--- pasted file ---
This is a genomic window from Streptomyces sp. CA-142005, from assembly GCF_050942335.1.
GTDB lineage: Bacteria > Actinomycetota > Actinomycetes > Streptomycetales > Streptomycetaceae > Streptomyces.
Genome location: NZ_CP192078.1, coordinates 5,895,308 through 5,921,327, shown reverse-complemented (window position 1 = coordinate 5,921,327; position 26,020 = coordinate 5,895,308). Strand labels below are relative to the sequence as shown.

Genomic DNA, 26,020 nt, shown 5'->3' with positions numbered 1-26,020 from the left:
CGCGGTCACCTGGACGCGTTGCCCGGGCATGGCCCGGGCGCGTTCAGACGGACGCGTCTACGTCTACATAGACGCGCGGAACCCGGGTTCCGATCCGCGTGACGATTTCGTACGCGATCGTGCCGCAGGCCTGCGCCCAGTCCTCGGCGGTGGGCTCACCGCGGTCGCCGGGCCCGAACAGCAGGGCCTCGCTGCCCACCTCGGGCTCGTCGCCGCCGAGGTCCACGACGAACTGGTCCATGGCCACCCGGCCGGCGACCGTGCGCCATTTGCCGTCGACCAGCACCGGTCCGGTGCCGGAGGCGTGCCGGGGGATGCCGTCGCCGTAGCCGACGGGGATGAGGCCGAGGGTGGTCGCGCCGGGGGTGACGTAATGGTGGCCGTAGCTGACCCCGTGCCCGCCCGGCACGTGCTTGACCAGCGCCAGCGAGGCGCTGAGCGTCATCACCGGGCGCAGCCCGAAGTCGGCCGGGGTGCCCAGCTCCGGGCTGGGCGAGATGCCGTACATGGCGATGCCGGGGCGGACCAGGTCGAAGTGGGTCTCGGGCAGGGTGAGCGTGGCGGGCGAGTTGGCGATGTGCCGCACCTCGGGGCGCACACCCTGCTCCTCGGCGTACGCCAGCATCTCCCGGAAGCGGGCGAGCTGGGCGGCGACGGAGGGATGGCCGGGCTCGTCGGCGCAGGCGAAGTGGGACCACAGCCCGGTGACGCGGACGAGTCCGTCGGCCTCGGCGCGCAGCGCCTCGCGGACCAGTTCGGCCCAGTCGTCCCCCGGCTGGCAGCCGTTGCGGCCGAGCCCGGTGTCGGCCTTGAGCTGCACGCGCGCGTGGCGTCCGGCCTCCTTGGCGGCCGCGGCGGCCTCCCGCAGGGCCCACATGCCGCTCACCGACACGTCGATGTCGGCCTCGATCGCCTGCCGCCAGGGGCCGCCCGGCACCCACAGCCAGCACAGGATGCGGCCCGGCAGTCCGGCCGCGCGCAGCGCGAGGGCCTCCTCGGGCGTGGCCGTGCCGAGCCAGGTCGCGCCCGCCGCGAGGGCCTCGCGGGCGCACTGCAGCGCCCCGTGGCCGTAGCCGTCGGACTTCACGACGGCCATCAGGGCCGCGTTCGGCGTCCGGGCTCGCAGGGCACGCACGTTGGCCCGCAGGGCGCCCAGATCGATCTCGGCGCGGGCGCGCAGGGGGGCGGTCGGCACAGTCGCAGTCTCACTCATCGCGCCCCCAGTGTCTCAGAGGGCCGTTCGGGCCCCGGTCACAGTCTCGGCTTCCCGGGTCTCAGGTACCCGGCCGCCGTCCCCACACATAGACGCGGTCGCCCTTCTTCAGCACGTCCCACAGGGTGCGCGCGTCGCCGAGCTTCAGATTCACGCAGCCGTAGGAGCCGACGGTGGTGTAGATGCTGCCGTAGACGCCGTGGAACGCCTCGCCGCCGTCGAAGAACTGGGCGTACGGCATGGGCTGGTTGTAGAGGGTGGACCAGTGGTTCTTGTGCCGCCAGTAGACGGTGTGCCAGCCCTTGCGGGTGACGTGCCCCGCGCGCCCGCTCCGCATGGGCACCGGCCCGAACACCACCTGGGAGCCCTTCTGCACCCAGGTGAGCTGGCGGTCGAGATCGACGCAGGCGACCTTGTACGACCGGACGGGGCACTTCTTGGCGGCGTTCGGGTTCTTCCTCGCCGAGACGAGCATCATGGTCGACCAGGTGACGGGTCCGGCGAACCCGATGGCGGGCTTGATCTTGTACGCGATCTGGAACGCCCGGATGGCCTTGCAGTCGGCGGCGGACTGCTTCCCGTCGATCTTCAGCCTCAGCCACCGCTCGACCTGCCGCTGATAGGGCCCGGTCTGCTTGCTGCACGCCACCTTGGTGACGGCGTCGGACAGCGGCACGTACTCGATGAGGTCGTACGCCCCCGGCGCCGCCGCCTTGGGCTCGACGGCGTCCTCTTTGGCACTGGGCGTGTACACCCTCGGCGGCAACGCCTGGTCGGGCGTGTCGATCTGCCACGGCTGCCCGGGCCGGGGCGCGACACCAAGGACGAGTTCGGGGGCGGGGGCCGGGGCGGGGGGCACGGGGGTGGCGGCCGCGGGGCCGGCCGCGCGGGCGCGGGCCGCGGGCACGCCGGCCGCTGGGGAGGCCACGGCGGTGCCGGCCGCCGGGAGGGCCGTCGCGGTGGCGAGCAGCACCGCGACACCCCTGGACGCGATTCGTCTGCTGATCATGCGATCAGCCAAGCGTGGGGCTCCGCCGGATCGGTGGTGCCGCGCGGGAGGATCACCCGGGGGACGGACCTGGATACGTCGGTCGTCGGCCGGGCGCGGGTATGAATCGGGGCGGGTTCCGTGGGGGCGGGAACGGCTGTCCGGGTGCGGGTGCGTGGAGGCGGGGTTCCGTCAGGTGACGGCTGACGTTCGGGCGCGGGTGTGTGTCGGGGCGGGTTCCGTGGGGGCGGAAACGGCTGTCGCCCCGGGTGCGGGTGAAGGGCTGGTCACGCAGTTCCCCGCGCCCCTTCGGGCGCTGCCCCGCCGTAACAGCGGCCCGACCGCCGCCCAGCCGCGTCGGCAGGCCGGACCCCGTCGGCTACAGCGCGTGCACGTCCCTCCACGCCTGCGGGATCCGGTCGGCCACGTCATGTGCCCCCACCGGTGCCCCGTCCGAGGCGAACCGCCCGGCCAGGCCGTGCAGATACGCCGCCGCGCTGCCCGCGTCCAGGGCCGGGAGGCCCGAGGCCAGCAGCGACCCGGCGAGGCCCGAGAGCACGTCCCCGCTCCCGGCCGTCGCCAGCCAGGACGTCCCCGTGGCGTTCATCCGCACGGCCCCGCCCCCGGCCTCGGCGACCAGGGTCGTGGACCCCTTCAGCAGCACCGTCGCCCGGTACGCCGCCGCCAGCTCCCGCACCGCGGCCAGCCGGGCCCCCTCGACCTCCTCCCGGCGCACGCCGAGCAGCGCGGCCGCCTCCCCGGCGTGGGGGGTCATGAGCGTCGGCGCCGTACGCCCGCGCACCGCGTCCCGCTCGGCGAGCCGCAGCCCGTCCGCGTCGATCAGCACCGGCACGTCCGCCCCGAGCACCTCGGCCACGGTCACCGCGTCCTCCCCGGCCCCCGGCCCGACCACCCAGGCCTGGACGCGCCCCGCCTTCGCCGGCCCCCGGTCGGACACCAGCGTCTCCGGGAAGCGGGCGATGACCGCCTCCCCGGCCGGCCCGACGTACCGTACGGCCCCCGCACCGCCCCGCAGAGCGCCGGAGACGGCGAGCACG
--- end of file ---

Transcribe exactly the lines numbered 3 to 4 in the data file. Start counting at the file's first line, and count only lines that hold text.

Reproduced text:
Genome location: NZ_CP192078.1, coordinates 5,895,308 through 5,921,327, shown reverse-complemented (window position 1 = coordinate 5,921,327; position 26,020 = coordinate 5,895,308). Strand labels below are relative to the sequence as shown.

Genomic DNA, 26,020 nt, shown 5'->3' with positions numbered 1-26,020 from the left: